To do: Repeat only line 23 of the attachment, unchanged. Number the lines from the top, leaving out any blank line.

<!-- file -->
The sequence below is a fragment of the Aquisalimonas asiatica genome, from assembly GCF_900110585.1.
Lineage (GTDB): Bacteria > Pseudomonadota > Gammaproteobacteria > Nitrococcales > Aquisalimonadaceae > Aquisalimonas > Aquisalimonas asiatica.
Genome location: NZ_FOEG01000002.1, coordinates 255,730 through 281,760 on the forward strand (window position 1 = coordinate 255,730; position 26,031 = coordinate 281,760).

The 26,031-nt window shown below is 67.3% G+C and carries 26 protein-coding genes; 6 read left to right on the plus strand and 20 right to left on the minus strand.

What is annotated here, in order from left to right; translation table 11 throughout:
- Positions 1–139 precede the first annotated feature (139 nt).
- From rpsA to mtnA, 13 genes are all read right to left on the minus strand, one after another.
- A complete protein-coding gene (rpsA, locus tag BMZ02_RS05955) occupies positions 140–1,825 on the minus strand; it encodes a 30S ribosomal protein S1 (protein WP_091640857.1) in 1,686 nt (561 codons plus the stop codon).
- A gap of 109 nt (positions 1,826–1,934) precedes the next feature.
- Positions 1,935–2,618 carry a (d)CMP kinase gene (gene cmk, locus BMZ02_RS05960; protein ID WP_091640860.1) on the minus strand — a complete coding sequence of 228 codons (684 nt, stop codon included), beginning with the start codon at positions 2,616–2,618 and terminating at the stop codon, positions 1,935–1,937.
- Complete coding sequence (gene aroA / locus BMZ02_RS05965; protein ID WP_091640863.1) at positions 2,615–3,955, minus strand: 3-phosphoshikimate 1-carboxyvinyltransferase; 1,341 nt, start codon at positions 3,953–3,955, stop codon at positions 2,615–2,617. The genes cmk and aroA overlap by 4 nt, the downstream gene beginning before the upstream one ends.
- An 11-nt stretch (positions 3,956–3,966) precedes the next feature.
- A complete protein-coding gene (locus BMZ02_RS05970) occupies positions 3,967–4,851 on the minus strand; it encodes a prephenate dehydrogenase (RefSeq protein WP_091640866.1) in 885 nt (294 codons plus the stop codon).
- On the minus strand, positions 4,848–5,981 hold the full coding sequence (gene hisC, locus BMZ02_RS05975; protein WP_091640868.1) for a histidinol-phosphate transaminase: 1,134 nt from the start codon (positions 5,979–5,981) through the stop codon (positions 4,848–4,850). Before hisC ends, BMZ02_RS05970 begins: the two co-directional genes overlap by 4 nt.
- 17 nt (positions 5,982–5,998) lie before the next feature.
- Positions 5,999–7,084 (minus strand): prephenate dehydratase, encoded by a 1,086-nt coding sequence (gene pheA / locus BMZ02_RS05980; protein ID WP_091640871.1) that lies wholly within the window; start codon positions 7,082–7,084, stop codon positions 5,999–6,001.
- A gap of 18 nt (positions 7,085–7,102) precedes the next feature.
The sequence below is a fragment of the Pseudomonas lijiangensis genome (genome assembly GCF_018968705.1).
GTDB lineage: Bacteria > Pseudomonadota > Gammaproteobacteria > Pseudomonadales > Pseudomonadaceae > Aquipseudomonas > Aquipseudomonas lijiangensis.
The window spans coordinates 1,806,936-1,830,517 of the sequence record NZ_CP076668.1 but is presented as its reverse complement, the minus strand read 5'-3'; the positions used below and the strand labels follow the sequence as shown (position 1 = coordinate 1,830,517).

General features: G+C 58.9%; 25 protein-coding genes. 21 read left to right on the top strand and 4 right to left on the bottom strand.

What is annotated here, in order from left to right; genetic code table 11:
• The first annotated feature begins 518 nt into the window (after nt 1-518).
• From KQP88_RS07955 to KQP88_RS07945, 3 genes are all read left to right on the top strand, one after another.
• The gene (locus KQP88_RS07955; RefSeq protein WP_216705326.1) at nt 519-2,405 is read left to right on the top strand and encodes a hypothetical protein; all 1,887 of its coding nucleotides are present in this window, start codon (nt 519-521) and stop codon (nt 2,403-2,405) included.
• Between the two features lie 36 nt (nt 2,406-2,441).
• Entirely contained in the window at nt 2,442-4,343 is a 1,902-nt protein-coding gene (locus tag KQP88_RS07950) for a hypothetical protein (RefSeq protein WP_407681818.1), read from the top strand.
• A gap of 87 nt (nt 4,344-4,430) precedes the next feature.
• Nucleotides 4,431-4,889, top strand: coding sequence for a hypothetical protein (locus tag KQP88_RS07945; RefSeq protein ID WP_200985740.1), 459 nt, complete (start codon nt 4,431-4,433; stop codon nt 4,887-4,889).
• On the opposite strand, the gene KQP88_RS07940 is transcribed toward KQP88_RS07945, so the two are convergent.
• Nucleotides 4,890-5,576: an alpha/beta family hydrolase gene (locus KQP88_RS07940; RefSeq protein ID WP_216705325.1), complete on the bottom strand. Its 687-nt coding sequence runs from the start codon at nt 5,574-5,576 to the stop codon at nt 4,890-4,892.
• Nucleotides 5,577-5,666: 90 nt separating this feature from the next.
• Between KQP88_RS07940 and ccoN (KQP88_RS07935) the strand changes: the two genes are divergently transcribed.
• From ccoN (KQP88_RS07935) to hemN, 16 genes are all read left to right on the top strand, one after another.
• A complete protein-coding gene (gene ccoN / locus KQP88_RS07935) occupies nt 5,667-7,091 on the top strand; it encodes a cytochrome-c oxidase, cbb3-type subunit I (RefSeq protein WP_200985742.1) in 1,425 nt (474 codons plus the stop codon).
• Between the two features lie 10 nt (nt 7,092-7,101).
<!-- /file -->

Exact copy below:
• The first annotated feature begins 518 nt into the window (after nt 1-518).